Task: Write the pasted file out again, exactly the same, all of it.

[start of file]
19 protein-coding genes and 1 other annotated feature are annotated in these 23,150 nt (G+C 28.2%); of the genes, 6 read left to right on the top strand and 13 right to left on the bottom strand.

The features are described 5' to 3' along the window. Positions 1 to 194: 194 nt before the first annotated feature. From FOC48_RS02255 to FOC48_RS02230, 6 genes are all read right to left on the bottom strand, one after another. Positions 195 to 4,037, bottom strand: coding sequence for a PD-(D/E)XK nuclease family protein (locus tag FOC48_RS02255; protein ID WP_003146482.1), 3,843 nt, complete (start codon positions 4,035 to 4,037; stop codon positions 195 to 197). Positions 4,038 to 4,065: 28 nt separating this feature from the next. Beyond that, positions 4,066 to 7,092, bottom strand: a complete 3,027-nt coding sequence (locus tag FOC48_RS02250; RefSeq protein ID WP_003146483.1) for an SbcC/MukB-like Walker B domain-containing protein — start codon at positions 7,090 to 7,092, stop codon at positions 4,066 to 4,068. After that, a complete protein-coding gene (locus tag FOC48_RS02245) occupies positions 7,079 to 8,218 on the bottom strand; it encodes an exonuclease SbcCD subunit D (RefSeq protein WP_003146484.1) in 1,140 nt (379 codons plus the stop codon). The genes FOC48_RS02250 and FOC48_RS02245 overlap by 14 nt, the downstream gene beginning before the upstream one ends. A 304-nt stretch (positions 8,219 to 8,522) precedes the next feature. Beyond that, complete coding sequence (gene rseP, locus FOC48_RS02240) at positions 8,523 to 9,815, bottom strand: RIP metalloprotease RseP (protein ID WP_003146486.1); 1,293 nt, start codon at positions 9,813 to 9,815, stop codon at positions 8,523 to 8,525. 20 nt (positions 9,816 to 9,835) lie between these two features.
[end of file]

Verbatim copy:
19 protein-coding genes and 1 other annotated feature are annotated in these 23,150 nt (G+C 28.2%); of the genes, 6 read left to right on the top strand and 13 right to left on the bottom strand.

The features are described 5' to 3' along the window. Positions 1 to 194: 194 nt before the first annotated feature. From FOC48_RS02255 to FOC48_RS02230, 6 genes are all read right to left on the bottom strand, one after another. Positions 195 to 4,037, bottom strand: coding sequence for a PD-(D/E)XK nuclease family protein (locus tag FOC48_RS02255; protein ID WP_003146482.1), 3,843 nt, complete (start codon positions 4,035 to 4,037; stop codon positions 195 to 197). Positions 4,038 to 4,065: 28 nt separating this feature from the next. Beyond that, positions 4,066 to 7,092, bottom strand: a complete 3,027-nt coding sequence (locus tag FOC48_RS02250; RefSeq protein ID WP_003146483.1) for an SbcC/MukB-like Walker B domain-containing protein — start codon at positions 7,090 to 7,092, stop codon at positions 4,066 to 4,068. After that, a complete protein-coding gene (locus tag FOC48_RS02245) occupies positions 7,079 to 8,218 on the bottom strand; it encodes an exonuclease SbcCD subunit D (RefSeq protein WP_003146484.1) in 1,140 nt (379 codons plus the stop codon). The genes FOC48_RS02250 and FOC48_RS02245 overlap by 14 nt, the downstream gene beginning before the upstream one ends. A 304-nt stretch (positions 8,219 to 8,522) precedes the next feature. Beyond that, complete coding sequence (gene rseP, locus FOC48_RS02240) at positions 8,523 to 9,815, bottom strand: RIP metalloprotease RseP (protein ID WP_003146486.1); 1,293 nt, start codon at positions 9,813 to 9,815, stop codon at positions 8,523 to 8,525. 20 nt (positions 9,816 to 9,835) lie between these two features.